Cycling makes it fun to explore new places, stay in shape, and spend time with friends; And whether you cycle for leisure or plan to begin some serious Lance Armstrong-like training, it can also be dangerous.
Cyclists that ride on the road are usually putting themselves at risk of an injury or accident, especially in major metropolitan cities like Chicago, San Francisco, and Seattle, where cycling is more about transportation and less about exercise. Instead of driving or riding public transit, many opt for getting to work or school on a bike. Even though these areas have pushed to become bicycle-friendly, with dedicated bike lanes, street signals, and advocacy programs, it doesn’t mean riders can ignore important safety precautions.
The point is: no matter where or why you ride, you should practice safe cycling habits and know what to keep in mind when you’re out on the road. The more you know, the better you can protect yourself and others.
1. Wear Your Helmet
- Wearing a helmet can reduce the risk of a serious head injury by 85 percent, according to Cleveland Clinic data, and can potentially save your life. If the helmet that you own is too big or loose, visit your local bike shop ASAP. They’ll fit you for the right size.
2. Use Hand Signals
Cyclists are considered vehicles, meaning they must obey the same traffic laws as motorists. Before making a turn, lane change, or coming to a full stop, use your arms to communicate what you are about to do. This way drivers have time to adjust and anticipate the move ahead of time. If you are making a left turn, fully extend your left arm. If you are making a right turn, fully extend your right arm. When coming to a stop, extend your left arm out at a right angle with your hand open.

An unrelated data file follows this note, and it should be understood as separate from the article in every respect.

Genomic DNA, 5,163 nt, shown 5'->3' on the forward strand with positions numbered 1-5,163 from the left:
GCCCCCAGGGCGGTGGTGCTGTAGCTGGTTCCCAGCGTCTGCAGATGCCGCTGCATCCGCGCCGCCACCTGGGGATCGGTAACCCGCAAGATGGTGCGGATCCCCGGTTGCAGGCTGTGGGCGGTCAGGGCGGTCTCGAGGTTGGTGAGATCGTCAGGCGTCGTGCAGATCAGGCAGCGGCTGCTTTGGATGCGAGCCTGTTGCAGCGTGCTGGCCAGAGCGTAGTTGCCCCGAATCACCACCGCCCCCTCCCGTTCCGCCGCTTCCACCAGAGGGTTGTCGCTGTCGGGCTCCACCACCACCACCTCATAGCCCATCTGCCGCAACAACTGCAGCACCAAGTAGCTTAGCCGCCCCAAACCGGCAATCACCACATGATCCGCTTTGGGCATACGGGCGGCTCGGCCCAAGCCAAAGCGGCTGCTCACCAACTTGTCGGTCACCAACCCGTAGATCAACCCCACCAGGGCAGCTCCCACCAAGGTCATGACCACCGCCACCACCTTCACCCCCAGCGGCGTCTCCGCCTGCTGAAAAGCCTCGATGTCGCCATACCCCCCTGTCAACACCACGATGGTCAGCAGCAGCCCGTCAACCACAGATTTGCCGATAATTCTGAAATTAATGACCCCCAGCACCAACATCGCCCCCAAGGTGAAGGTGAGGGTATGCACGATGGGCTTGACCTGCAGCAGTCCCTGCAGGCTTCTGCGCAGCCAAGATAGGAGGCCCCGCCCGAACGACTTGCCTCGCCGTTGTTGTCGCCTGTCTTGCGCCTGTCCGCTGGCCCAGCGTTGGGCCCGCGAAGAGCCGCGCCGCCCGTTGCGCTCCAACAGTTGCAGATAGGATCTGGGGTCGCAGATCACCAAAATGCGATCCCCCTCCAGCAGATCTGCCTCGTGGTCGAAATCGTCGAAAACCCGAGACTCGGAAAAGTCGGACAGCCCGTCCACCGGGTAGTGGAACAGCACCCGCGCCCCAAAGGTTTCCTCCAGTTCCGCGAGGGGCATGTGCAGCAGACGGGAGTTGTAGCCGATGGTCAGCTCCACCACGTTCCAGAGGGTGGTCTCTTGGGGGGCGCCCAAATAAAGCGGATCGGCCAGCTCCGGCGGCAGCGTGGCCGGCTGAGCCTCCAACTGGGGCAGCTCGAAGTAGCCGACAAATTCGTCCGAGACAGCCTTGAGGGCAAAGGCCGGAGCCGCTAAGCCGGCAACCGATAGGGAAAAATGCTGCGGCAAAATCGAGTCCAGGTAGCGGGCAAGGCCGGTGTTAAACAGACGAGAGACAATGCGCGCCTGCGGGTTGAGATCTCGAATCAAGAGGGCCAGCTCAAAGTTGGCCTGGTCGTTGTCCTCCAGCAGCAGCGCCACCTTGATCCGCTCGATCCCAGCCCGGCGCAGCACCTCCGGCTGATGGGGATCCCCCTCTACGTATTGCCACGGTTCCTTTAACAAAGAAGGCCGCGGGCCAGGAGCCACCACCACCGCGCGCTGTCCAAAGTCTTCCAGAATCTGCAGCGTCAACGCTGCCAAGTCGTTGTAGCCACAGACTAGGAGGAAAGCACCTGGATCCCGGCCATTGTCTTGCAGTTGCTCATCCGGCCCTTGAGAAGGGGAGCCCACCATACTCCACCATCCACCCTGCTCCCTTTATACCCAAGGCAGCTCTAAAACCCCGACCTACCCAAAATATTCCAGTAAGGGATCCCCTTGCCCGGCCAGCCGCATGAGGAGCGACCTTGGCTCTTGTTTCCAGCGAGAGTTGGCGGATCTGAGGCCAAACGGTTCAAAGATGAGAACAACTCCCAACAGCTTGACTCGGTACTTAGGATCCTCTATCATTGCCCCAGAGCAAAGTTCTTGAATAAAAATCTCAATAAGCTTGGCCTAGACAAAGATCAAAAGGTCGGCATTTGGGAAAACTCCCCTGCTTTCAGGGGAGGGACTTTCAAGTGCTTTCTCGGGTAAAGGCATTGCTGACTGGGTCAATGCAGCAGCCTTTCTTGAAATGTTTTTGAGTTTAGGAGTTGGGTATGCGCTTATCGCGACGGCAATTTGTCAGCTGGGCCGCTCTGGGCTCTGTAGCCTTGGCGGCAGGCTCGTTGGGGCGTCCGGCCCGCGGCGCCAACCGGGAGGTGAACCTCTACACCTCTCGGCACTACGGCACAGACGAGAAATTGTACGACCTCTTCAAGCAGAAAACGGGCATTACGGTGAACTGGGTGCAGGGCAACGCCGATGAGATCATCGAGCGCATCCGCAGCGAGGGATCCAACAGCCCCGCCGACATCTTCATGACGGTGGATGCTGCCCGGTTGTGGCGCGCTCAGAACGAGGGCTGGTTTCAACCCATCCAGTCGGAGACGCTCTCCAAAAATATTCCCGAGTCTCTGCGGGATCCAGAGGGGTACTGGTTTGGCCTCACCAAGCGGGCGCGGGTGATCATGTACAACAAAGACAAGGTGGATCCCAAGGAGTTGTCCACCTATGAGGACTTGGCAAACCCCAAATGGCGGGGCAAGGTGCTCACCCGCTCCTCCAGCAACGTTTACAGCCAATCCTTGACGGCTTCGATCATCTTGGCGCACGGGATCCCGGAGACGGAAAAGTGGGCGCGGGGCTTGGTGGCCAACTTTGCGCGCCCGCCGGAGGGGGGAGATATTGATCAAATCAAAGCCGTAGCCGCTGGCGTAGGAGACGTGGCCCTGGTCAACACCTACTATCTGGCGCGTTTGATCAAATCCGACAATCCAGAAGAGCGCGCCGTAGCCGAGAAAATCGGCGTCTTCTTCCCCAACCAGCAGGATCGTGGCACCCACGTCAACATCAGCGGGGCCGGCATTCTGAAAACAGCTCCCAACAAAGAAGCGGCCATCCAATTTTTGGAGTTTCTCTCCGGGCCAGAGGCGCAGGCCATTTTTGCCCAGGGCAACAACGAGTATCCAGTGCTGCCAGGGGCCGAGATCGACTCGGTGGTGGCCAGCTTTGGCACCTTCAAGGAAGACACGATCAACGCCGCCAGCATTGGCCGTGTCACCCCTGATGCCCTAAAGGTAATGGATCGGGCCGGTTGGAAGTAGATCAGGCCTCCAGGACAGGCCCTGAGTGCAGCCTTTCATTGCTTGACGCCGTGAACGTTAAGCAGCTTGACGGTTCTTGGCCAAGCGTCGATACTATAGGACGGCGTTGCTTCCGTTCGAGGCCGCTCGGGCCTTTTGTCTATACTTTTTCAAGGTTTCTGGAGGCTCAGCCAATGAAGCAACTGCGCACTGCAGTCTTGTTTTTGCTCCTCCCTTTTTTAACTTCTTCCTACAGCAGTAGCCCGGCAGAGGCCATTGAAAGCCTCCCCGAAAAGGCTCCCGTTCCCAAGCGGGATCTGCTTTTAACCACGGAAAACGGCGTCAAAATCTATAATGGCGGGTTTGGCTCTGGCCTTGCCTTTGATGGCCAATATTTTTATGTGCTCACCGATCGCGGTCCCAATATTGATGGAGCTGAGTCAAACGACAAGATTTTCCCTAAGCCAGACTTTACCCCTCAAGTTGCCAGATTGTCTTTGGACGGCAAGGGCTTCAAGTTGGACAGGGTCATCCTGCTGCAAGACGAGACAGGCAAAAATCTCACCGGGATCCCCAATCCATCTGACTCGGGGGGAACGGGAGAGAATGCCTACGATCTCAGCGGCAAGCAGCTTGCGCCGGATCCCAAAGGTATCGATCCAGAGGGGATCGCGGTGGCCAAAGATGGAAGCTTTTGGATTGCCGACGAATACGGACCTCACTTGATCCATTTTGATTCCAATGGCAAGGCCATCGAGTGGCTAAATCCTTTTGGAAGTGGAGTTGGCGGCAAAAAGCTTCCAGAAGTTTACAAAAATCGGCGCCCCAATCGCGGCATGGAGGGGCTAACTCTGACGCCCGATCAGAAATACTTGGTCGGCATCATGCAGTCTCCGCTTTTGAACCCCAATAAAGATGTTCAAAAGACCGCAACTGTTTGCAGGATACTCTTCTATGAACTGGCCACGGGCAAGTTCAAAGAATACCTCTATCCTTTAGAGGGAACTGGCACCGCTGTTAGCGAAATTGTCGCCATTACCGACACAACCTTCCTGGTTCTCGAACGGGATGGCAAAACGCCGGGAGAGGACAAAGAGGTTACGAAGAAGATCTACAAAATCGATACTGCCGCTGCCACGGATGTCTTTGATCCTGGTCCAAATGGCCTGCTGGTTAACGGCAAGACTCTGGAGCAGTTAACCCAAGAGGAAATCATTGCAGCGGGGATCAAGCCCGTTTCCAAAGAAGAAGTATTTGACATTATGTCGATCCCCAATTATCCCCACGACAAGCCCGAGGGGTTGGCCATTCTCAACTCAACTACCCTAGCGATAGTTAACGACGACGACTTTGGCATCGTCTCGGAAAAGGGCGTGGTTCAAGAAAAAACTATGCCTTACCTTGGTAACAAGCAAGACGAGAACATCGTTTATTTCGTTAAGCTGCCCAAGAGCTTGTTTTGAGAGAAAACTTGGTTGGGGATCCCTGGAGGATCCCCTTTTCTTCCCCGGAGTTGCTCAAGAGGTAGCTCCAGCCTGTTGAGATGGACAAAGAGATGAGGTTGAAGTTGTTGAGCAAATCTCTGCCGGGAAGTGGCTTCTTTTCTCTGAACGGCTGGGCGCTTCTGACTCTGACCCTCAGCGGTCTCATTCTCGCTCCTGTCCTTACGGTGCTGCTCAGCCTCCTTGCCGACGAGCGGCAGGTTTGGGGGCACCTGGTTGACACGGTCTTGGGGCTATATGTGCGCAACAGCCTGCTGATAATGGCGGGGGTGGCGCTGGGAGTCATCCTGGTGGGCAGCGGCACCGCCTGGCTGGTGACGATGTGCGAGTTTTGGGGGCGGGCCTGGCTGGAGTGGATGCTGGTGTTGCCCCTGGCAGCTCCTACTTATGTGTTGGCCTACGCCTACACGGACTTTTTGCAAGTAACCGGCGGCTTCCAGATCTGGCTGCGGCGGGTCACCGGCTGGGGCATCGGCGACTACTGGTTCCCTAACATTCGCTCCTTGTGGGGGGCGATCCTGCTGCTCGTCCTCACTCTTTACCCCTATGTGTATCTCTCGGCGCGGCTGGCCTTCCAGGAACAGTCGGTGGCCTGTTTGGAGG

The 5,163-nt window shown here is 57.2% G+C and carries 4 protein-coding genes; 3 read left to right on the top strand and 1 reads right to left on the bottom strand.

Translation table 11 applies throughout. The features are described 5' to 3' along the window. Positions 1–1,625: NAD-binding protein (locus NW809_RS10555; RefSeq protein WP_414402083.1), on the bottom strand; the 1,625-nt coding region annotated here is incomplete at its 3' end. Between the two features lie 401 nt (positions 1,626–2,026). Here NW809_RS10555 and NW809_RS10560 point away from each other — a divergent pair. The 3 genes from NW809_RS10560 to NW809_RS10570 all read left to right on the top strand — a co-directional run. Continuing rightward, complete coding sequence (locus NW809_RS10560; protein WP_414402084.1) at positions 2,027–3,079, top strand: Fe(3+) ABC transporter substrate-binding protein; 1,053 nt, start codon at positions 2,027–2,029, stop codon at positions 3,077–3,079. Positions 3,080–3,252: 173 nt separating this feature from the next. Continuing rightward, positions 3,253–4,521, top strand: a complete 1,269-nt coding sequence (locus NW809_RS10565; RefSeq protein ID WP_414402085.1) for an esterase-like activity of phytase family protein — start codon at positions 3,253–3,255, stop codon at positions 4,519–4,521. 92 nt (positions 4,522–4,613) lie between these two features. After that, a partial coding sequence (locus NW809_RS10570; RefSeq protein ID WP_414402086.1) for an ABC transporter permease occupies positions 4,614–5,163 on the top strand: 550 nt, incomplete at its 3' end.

3. Be Seen
Don’t assume that every passing vehicle can see you. Wear fluorescent gear and install reflective lights on your bike to make sure you’re visible. If you have to ride at night, headlamps, ankle lights, or wheel lights are also great because they help oncoming traffic to quickly spot you. Make sure to bring an extra set of disposable batteries with you in case your lights go out, too.
4. Avoid Busy Streets
It’s not smart to cycle on the same streets you drive on. Take the back roads if you can or cut through a neighborhood to steer clear of heavy traffic. Plan to ride at times when you know traffic won’t be jammed and drivers won’t be in a hurry to get home (e.x. rush hour). If there’s no way around the main road, don’t freak out. Ride in a straight line, stay on the inside of the lane, and always be aware of your surroundings.
5. Check Your Bike
Before heading out to ride, ensure everything on your bike is working properly. Check to see if the front and the back tires have enough air and that your brakes aren’t worn down. Your chain should be well lubricated and shift easily between gears. Pay extra attention to any loose or broken parts that need fixing.